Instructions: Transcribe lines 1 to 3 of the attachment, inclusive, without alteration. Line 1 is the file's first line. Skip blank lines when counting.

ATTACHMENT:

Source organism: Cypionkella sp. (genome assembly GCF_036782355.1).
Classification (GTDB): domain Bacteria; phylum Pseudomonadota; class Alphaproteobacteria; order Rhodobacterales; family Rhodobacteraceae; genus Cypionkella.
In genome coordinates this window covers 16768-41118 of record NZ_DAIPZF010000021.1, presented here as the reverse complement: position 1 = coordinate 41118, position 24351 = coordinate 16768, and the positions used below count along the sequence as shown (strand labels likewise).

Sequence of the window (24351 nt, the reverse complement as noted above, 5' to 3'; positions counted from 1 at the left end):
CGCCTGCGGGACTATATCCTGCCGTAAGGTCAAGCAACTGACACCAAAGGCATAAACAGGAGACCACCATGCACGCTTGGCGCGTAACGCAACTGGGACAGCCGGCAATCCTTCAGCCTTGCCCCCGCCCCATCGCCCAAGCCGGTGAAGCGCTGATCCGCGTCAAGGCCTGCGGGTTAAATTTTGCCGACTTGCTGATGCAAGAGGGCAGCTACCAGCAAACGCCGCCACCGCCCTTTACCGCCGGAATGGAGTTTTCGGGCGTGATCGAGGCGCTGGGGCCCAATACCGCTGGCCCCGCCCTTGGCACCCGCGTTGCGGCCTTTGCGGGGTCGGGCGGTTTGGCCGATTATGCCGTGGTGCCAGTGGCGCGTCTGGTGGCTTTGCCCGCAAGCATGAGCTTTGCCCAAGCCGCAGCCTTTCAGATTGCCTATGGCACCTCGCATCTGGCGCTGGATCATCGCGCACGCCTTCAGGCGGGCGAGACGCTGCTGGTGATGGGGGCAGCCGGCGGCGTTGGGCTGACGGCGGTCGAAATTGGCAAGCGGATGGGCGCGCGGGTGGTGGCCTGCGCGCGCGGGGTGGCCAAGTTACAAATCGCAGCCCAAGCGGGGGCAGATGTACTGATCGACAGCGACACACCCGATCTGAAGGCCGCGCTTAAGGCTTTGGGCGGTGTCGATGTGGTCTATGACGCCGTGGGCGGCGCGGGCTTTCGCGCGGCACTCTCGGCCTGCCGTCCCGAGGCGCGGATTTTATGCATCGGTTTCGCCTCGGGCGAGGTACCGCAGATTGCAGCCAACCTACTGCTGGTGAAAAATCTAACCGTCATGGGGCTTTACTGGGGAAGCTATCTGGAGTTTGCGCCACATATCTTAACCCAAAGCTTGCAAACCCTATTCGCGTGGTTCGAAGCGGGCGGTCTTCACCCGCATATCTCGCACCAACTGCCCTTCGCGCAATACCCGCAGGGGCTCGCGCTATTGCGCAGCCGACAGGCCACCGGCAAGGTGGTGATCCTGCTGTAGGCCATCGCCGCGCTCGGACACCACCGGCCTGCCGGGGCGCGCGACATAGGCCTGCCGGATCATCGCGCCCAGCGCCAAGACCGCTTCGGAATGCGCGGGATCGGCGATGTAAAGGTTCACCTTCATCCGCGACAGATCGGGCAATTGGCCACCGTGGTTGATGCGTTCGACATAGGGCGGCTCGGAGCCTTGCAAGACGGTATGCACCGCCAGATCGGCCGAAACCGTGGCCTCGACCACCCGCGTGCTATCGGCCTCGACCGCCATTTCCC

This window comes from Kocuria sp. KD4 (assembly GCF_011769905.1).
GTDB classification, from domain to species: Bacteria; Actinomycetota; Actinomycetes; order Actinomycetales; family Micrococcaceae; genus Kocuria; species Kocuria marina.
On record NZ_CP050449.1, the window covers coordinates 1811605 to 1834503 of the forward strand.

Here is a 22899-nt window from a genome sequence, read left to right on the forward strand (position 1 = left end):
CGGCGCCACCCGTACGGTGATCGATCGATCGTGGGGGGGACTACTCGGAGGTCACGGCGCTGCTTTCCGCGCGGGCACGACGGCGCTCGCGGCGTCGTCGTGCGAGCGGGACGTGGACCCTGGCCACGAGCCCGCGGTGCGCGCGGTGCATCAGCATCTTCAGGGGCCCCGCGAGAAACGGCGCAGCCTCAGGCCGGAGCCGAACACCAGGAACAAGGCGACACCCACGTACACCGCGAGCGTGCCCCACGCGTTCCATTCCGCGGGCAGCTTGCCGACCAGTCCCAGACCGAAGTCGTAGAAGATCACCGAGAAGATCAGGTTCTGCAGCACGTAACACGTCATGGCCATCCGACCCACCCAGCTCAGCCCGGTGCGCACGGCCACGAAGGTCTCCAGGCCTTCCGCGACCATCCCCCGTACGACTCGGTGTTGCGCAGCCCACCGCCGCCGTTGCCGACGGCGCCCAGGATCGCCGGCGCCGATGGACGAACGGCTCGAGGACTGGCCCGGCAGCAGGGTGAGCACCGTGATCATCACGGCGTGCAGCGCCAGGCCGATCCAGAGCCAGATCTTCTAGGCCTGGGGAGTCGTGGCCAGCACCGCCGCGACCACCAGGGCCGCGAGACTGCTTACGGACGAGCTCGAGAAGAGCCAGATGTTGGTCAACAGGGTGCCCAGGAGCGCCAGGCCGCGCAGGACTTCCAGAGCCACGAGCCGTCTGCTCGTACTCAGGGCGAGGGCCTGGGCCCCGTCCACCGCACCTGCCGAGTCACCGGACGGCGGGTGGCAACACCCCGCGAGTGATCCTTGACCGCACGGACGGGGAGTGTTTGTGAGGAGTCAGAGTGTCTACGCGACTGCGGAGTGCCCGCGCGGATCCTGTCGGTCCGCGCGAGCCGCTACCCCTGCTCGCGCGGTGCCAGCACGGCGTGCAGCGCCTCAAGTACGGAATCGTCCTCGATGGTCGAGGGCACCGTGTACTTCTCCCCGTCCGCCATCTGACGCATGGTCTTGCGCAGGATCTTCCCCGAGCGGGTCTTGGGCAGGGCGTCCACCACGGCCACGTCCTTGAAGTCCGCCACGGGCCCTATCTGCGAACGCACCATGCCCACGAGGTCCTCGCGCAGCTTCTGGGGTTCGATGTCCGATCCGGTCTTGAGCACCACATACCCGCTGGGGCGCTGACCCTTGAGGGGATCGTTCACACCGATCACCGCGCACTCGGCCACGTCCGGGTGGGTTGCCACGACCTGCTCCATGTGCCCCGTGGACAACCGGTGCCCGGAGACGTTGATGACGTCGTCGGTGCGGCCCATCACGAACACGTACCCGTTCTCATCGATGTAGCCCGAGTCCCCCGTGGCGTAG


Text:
Source organism: Cypionkella sp. (genome assembly GCF_036782355.1).
Classification (GTDB): domain Bacteria; phylum Pseudomonadota; class Alphaproteobacteria; order Rhodobacterales; family Rhodobacteraceae; genus Cypionkella.
In genome coordinates this window covers 16768-41118 of record NZ_DAIPZF010000021.1, presented here as the reverse complement: position 1 = coordinate 41118, position 24351 = coordinate 16768, and the positions used below count along the sequence as shown (strand labels likewise).